by Hans D. Stroo on April 13, 2015
In Washington State, the prevalence of obesity roughly doubled over the last twenty years. Obesity is expensive. It leads to bad health outcomes that can be highly dangerous for the afflicted and expensive for employers.
The prevalence of obesity varies substantially by occupation. In the workplace, obesity is associated with heavy spending on chronic care, increased risk of developing cancer, musculoskeletal disorders, cardiovascular disease, and stress. As the workforce ages, these chronic diseases and their associated costs will place a huge burden on the health care system.
The CDC’s Behavioral Risk Factor Surveillance System (BRFSS) is an annual, state-based, random-digit-dialed, landline telephone survey of the adult population that collects data on health conditions and behaviors. The data being visualized below come from the CDC’s Washington State study, published January 2014. Their survey, which interviewed 88,121 residents, was conducted for the benefit of “employers, policy makers, and health promotion practitioners” so that they can “target and prioritize workplace obesity prevention and health behavior promotion programs.”
Workers in health diagnosing occupations had consistently higher proportions of positive health behaviors than workers in any other occupations.
Prevalence of Obesity (%) by Occupational Group
Overall obesity prevalence was 24.6%. Workers in protective services were 2.46 times as likely to be obese as workers in health diagnosing occupations. According to the CDC, “estimating the prevalence of obesity by occupation can inform the development and evaluation of the effectiveness of work-based wellness programs.”
Obesity was by far the lowest within health diagnosing occupations. Scientists, teachers, and health assessment/treatment occupations also tended towards low prevalence of obesity. Truck drivers, material moving & transportation workers, and protective service occupations had the highest prevalence of obesity. Some high-obesity occupations such as truck drivers and material movers do not experience employment in a single fixed worksite and are likely influenced by the availability of food choices in the broader environment, such as fast food and convenience stores.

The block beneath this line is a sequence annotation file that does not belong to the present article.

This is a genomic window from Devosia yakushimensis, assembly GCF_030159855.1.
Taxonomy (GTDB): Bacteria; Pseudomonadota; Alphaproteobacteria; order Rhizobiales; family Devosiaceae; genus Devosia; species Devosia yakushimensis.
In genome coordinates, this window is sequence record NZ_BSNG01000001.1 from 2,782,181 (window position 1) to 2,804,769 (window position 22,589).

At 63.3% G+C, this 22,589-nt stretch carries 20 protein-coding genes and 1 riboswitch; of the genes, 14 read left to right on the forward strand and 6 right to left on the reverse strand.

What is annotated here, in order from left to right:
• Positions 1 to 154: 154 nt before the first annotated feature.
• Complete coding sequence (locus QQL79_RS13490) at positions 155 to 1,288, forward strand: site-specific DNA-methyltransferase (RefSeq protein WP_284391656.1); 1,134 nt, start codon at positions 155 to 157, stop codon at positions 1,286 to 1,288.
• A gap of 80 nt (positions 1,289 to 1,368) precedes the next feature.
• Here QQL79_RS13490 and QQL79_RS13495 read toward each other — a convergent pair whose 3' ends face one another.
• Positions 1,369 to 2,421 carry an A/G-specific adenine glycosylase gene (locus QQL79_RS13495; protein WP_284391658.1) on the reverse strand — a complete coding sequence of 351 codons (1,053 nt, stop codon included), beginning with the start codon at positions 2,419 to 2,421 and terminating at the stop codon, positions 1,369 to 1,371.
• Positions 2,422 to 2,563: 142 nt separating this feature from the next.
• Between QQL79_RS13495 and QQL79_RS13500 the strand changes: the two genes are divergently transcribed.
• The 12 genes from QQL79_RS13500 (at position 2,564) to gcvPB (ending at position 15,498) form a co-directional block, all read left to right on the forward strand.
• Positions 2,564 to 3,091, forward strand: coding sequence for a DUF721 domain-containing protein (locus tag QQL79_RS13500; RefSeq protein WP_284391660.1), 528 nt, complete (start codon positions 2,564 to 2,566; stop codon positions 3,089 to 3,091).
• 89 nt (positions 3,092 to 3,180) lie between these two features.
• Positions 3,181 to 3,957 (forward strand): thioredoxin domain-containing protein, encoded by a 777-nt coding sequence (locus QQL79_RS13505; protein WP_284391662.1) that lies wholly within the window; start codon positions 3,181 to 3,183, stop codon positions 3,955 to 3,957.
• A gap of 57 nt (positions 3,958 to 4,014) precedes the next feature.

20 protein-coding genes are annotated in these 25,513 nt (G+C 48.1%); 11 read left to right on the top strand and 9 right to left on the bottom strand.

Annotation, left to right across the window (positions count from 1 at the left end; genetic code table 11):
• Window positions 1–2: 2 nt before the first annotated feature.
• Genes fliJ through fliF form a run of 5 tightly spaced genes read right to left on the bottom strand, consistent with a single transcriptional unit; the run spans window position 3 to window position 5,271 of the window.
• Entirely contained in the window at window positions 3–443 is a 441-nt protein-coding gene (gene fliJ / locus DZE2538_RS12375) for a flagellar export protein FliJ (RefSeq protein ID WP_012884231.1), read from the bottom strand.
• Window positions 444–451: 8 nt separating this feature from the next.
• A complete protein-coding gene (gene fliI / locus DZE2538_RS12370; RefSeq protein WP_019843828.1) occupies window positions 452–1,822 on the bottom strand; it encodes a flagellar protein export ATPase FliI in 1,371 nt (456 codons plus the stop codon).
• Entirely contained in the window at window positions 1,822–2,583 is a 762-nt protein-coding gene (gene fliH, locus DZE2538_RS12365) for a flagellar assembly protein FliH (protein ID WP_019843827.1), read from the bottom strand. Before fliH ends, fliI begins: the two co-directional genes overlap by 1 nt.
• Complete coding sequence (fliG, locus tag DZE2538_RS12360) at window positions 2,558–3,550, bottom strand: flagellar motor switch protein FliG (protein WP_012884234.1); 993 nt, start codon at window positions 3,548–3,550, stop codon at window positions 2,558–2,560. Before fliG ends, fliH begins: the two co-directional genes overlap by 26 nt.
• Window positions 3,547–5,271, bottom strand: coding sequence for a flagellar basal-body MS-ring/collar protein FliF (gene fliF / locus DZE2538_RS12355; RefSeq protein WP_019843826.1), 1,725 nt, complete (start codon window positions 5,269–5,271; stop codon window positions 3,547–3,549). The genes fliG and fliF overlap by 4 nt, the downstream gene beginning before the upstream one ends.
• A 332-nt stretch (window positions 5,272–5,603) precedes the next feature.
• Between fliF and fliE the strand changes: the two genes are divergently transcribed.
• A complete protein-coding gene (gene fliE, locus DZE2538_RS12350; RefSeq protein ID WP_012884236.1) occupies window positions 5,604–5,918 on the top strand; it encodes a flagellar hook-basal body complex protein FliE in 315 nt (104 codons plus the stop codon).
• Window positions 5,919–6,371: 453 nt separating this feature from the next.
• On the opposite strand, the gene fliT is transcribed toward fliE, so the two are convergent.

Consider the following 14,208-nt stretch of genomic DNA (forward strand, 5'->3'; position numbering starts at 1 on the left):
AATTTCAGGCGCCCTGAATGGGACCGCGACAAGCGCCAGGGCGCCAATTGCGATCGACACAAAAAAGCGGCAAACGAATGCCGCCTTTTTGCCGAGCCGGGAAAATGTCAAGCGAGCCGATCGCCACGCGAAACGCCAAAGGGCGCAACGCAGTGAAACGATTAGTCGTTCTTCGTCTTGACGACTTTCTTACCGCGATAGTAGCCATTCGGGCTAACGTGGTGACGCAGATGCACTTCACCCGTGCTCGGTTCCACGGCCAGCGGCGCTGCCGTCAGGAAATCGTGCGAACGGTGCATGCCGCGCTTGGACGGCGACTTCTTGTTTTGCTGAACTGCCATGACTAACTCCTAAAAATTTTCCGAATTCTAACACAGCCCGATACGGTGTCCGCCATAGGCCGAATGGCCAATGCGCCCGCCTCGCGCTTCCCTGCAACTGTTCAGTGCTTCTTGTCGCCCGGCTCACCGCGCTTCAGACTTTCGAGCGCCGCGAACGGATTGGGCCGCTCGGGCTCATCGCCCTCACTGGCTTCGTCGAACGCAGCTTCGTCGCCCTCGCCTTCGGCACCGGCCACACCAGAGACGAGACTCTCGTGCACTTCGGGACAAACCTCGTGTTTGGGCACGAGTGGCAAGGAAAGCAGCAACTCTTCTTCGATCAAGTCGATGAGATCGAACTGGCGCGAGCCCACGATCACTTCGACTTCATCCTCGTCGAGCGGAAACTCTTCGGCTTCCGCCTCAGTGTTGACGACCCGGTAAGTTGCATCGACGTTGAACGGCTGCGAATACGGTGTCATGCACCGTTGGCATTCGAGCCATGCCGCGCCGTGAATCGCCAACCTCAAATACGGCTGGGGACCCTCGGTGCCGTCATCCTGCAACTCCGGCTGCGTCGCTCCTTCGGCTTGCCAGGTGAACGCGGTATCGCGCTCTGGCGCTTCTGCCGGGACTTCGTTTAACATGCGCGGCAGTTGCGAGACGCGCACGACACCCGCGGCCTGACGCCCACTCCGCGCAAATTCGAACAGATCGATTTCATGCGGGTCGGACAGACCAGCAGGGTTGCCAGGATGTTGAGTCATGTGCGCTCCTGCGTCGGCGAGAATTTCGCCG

Obesity was significantly higher among workers who were older, male, and less educated. Compared with workers in the highest income group (>$75,000), those in the lowest income group (<$35,000) had significantly higher obesity prevalence.
Adequate Fruit & Vegetable Intake ($) by Occupation
Combined with leisure time physical activity, respondents with adequate fruit & vegetable intake had significantly less incidents of obesity.
Nonsmokers were more likely to be obese than current smokers. This is likely attributable to the appetite-suppressing effects of smoking. The proportion of current smokers was highest for truck drivers (34.1%) and lowest for teachers and health assessment & treating occupations, excluding registered nurses (~3.25%).
Vigorous Physical Activity
Regular physical activity is critical to maintaining a healthy weight. The CDC study tracked the relationship between 1) obesity, 2) physically-demanding job activity, and 3) leisure-time physical activity (LTPA).
The highest proportion of vigorous LTPA was among workers in protective services (50.8%), followed by health diagnosing occupations (45.3%) and postsecondary teachers (42.7%). Machine operators, assemblers, and inspectors had the lowest proportion (27.2%). More than 80% of workers in cleaning and building services, construction and construction trades, and farming, forestry, and fishing reported their work as physically demanding, but 3% or less of lawyers and judges and teachers, excluding postsecondary, did so.